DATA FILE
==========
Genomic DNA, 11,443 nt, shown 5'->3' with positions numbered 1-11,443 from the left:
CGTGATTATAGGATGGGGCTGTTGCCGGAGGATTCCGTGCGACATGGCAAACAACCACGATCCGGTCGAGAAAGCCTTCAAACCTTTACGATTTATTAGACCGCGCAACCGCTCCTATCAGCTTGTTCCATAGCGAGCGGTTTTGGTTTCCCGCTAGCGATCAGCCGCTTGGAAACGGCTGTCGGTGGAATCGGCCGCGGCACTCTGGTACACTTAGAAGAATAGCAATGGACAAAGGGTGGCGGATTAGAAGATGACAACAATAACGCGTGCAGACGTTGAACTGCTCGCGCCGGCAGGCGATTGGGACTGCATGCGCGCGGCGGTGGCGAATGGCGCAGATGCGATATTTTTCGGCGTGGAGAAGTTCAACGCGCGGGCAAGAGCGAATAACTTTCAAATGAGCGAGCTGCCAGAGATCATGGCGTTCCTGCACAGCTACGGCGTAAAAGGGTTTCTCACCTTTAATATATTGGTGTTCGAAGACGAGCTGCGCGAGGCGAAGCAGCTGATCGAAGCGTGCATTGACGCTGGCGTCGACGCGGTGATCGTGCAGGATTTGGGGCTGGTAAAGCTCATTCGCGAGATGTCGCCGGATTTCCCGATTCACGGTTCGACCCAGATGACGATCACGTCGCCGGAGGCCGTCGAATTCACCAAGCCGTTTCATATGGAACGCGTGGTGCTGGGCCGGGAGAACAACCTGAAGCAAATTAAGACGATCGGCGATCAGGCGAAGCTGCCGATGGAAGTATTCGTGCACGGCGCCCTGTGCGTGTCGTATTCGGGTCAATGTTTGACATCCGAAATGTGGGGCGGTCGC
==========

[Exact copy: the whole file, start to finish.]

Genomic DNA, 11,443 nt, shown 5'->3' with positions numbered 1-11,443 from the left:
CGTGATTATAGGATGGGGCTGTTGCCGGAGGATTCCGTGCGACATGGCAAACAACCACGATCCGGTCGAGAAAGCCTTCAAACCTTTACGATTTATTAGACCGCGCAACCGCTCCTATCAGCTTGTTCCATAGCGAGCGGTTTTGGTTTCCCGCTAGCGATCAGCCGCTTGGAAACGGCTGTCGGTGGAATCGGCCGCGGCACTCTGGTACACTTAGAAGAATAGCAATGGACAAAGGGTGGCGGATTAGAAGATGACAACAATAACGCGTGCAGACGTTGAACTGCTCGCGCCGGCAGGCGATTGGGACTGCATGCGCGCGGCGGTGGCGAATGGCGCAGATGCGATATTTTTCGGCGTGGAGAAGTTCAACGCGCGGGCAAGAGCGAATAACTTTCAAATGAGCGAGCTGCCAGAGATCATGGCGTTCCTGCACAGCTACGGCGTAAAAGGGTTTCTCACCTTTAATATATTGGTGTTCGAAGACGAGCTGCGCGAGGCGAAGCAGCTGATCGAAGCGTGCATTGACGCTGGCGTCGACGCGGTGATCGTGCAGGATTTGGGGCTGGTAAAGCTCATTCGCGAGATGTCGCCGGATTTCCCGATTCACGGTTCGACCCAGATGACGATCACGTCGCCGGAGGCCGTCGAATTCACCAAGCCGTTTCATATGGAACGCGTGGTGCTGGGCCGGGAGAACAACCTGAAGCAAATTAAGACGATCGGCGATCAGGCGAAGCTGCCGATGGAAGTATTCGTGCACGGCGCCCTGTGCGTGTCGTATTCGGGTCAATGTTTGACATCCGAAATGTGGGGCGGTCGC